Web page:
About - Long Bay - Okura Great Park Society
The Long Bay-Okura Great Park Society was formed in 1996 to convince local, regional and central government to work together with us for the creation of a 1000-acre Great Park at Long Bay - Okura in North Auckland. Even though the exact goal was not achieved, 25 years of campaigning by the Society has accomplished a considerable expansion of the Park and significant reduction of encroaching urban development at Long Bay and Okura. Our activities are ongoing to preserve this coastline and parkland with its rural aspect and environmental values, and equally to preserve the haven for bird and marine life that the Park and Long Bay-Okura Marine Reserve offer.
The Long Bay-Okura Great Park Society was formed in 1996 to convince local, regional and central government to work together with us for the creation of a 1000-acre Great Park at Long Bay - Okura in North Auckland. Even though this goal has not been entirely achieved, the work of Society members over more than 25 years has resulted in a significant extension of the Park and helped maintain the rural aspect of Long Bay and Okura.
The Long Bay-Okura Marine Reserve was established in 1995. The coastline of the marine reserve, which includes Long Bay, the Okura Estuary and Weiti, attracts over 1.3 million visitors per year. The Society works on behalf of the community and its visitors to protect and preserve this unique coastline.
When the then North Shore City Council wanted to shift the urban boundary to the Okura estuary, the first Environment Court decision (1996) ruled that Long Bay was to be developed, but that Okura remain rural. Subsequent to this ruling, the Society was a major party in the Long Bay Structure Plan and 2003 Environment Court case which decided that the minimum size of lots at south-east Okura was 4 ha in order to protect the marine reserve. This was a successful landmark case which resulted in the protection of the beautiful natural landscape of the Long Bay Regional Park. The court also ruled that the residential development was pushed back from the edge of the Park and made possible public acquisition of 20 hectares of land of significant archaeological value to be added to the Park.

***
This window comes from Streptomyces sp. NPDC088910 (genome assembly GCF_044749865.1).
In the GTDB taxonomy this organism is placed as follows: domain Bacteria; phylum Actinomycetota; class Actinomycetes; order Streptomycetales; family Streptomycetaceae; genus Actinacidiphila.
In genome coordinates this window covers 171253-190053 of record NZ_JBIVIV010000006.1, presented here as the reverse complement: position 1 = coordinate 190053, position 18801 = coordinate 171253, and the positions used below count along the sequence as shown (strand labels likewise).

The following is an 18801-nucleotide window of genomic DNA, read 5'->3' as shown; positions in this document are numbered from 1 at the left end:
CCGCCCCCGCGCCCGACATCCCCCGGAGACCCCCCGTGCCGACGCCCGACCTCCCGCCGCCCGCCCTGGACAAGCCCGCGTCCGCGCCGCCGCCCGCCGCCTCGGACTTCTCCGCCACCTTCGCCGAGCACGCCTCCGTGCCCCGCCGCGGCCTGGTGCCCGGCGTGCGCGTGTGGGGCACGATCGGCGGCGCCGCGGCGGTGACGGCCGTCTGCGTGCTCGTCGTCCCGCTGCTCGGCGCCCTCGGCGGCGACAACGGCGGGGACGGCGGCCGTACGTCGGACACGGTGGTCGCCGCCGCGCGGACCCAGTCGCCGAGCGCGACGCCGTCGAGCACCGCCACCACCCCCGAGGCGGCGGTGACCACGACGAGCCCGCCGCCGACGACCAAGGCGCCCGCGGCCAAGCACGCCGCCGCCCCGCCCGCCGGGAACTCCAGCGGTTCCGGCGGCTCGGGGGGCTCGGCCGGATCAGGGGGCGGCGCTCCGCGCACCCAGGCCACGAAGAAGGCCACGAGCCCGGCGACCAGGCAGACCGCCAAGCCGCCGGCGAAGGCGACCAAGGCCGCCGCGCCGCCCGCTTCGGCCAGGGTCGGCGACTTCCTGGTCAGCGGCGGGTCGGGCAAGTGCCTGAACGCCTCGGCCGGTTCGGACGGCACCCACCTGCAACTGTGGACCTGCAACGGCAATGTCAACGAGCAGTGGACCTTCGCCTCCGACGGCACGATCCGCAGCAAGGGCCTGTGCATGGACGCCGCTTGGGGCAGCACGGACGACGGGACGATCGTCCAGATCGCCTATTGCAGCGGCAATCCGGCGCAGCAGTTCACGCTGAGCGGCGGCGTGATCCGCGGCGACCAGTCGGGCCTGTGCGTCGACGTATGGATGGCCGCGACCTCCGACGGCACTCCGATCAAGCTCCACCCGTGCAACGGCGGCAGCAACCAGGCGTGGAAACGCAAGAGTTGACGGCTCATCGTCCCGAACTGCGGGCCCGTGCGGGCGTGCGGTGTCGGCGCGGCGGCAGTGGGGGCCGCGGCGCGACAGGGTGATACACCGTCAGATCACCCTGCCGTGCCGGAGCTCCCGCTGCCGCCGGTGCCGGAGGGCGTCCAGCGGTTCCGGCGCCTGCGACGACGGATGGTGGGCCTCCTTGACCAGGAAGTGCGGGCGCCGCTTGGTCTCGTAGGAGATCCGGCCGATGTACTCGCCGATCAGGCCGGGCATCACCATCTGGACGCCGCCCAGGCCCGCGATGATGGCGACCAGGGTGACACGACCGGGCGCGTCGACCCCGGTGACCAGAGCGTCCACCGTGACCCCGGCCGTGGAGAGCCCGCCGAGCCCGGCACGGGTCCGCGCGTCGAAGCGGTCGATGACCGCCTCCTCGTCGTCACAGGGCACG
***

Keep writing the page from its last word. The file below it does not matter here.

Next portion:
During the 2016-17 Auckland Unitary plan process, the previous Environment Court decisions were challenged, but the Society successfully lobbied for the Outstanding Natural Landscape (ONL) at Okura and Long Bay and the Rural Urban Boundary (RUB) to be retained by Auckland Council, meaning the coastal land at the Okura Estuary remained zoned as ‘rural living’ with minimum lot sizes.
The developer appealed this decision to the Environment Court. The Society was party to this court case alongside the Council and Forest & Bird, with much financial and other support from the community. The Council’s decision was upheld in the Court, maintaining the ‘rural living’ zone, and cost were awarded. A further appeal by the developer was later withdrawn.
Also in 2017, another developer subdivided land in Weiti (northern end of the marine reserve), and during the development stage large amounts of sediment entered the Marine Reserve. During this time there was a major cockle die off and surely many other marine species were affected. These issues were brought by the Society before the Council’s Environment and Community Committee. The Society still closely monitors the Council’s approach to containment of sediment during constructions happening in the area.
Over the years, the Society was part of very lengthy and costly fights, but they were worth fighting for the sake of all, now, and for generations to come. With ongoing intensive urbanisation, the Society deems it even more important to work with the community and stakeholders to ensure the rural and coastal lands, archaeological sites, tributaries into the marine reserve and the marine reserve itself are provided for and protected, as treasures for future generations.
Our vision is to ensure healthy land and sea reserves are available for future generations of New Zealanders, for their recreation and educational value.